According to Residential Swimming Pool Fence Information (http://www.london.ca/Planning/Building/pools.htm), the City of London dictates that “Construction of swimming pool fences must comply with the City’s Swimming Pool Fence By-law” (http://www.london.ca/Cityhall/CorpServices/CityClerks/ByLaws/pools.pdf). “Homeowners are responsible for obtaining a permit to erect a swimming pool fence prior to any construction of the swimming pool. The Zoning By-law sets out the minimum setback and location requirements for swimming pools, decks, pool equipment and other accessory structures.”

Along with completion of The Swimming Pool Fence Permit Application (http://www.london.ca/Planning/Building/form0496.pdf), property owners must provide “plans showing the location of the pool including all swimming pool fences, gates and all the proposed/existing swimming pool equipment (such as filters, slides and heaters). A variety of construction materials may be used in fence construction including chain link, wood, steel or wrought iron. Where privacy lattice is used, the openings must not exceed 3.8 cm (1½ in).”

Property owners must also arrange for “the required inspection of the fence when construction is completed.”

Shared Fence Costs

According to Council Policy 16.5 (http://www.london.ca/Council/Policies/Chapter16.htm), adopted 1971/11/17, “That a policy be established that the City Treasurer, upon the approval of the Commissioner of Environmental Services & City Engineer that the bill is justified, be authorized to pay accounts submitted by citizens for fences erected in accordance with the standards provided in By-law No. P.S.-1 for sharing the cost of fences between their lands and lands owned by the City; and further since the City Clerk has been authorized to insert in “Living in the City” the relevant sections of the fence by-law pertaining to cost sharing, it be a part of this policy that strict adherence to the requirements of the by-law is necessary, particularly with regard to notice being given to the City prior to the erection of the fence to ensure that if the City has plans to fence the same property, that duplicated costs will not result.”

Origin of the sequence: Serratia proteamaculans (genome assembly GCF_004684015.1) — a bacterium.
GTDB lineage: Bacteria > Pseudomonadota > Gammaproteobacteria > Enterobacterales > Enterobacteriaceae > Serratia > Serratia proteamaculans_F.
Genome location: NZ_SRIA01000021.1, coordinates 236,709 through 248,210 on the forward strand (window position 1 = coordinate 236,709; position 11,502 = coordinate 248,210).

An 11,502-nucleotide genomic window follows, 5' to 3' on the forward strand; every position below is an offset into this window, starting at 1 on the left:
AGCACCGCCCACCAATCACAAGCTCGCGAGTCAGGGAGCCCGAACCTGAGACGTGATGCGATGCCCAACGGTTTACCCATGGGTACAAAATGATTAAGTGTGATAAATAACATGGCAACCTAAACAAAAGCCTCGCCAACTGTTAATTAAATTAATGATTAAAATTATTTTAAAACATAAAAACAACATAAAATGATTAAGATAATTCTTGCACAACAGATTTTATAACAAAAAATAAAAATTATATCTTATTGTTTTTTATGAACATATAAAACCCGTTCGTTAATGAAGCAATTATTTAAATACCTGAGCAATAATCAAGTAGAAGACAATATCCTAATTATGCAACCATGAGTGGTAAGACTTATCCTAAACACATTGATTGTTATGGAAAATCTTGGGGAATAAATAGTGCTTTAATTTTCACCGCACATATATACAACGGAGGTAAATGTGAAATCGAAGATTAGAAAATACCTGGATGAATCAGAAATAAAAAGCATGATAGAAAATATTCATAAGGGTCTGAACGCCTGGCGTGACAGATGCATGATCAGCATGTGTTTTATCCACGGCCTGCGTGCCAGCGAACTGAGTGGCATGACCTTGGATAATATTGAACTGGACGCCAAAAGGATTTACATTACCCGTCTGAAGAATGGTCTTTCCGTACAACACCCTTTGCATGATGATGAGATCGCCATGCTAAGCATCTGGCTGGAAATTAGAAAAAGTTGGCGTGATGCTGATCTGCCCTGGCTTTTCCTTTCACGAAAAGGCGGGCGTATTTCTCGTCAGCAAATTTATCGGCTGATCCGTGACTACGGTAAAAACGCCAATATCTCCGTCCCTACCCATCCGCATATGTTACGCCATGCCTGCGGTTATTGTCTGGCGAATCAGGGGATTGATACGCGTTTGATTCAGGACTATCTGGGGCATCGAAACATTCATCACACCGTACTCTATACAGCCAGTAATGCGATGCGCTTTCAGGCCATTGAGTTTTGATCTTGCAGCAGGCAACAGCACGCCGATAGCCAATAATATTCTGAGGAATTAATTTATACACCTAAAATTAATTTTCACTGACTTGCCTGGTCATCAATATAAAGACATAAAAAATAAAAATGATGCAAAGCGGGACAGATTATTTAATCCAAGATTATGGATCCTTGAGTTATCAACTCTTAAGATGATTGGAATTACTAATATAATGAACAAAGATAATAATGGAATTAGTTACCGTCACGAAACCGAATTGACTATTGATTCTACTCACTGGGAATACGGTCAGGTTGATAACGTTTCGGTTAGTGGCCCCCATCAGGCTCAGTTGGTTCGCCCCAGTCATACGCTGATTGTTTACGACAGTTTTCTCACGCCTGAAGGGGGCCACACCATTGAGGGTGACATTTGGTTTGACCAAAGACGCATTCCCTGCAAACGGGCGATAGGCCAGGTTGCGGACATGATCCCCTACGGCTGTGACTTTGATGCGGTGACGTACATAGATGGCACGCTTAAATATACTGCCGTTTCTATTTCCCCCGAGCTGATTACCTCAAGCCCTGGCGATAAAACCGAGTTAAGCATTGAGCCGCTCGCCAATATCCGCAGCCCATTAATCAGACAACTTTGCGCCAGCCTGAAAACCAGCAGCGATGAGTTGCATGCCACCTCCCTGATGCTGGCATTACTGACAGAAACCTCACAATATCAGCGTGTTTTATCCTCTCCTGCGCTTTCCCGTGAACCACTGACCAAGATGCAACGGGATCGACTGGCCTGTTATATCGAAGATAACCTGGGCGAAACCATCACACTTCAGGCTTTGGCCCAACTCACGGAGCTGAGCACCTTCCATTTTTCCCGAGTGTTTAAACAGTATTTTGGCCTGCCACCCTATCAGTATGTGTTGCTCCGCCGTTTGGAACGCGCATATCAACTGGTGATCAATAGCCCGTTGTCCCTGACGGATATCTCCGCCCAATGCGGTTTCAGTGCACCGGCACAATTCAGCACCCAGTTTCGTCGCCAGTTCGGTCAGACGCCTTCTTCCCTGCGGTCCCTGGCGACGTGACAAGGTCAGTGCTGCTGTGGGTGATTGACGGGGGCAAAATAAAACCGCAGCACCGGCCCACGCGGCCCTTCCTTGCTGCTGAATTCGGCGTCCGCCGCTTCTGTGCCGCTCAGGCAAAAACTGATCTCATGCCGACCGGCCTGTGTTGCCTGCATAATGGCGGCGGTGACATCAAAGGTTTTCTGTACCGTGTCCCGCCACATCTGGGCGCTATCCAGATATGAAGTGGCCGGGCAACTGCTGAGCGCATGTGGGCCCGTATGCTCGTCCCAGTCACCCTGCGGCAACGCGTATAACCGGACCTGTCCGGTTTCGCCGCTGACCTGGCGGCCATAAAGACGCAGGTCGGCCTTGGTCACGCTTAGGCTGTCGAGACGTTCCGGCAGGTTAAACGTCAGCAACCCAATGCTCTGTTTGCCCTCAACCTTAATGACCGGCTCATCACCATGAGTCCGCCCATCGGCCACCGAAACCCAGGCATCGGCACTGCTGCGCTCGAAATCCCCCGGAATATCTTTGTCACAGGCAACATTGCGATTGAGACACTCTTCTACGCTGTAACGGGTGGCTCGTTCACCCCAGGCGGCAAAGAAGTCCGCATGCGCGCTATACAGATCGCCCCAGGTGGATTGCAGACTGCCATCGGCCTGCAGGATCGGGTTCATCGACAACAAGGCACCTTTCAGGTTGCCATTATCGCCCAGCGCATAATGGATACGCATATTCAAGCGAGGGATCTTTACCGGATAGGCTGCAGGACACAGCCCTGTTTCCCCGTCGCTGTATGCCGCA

Building Permit

Although “Building Permits – A Home Owner’s Guide” (http://www.london.ca/Planning/Building/homeowners.htm) provides “…a list of projects that do not require a permit” which includes “fences other than for swimming pools,” that list is immediately followed by this caveat: “SPECIAL NOTE: Although a building permit may not be required, you must still comply with the requirements of the Zoning By-law and Building Code requirements.”

Property Standards By-Law

CP-16 (http://www.london.ca/…/propertystandards.pdf), passed 1999/08/03. Section 3.3.1 simply states “Fences, except for those on properties zoned and used for agricultural purposes, shall be maintained.”

I’ll keep you updated as this issue about safety in pedestrian walkways progresses.

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2 Responses to “Walkway Fences”

  1. Richard Says:

    See also http://www.london.ca/Cityhall/CorpServices/CityClerks/bylaws/fencing.pdf, especially sections 2.2 and 2.6 which deal with heights and proximity to intersections. There is no height restriction I can see, but you must built the portion over 7 feet to allow a certain amount of light through.

  2. fowgre Says:

    Thanks Richard. I don’t know why I missed that by-law when I did my original search back in April, but I have read it since then. Given the number of assaults on city walkways, I simply can’t understand why there is apparently no provision (exception?) in any of the legislation which specifically addresses the issue of fencing along walkways. I’ve been waiting since April for Councillor Caranci to respond to see what he’s got to say; he’s well aware of my interest in public-safety issues like this, but apparently he doesn’t share my concern for vulnerable pedestrians.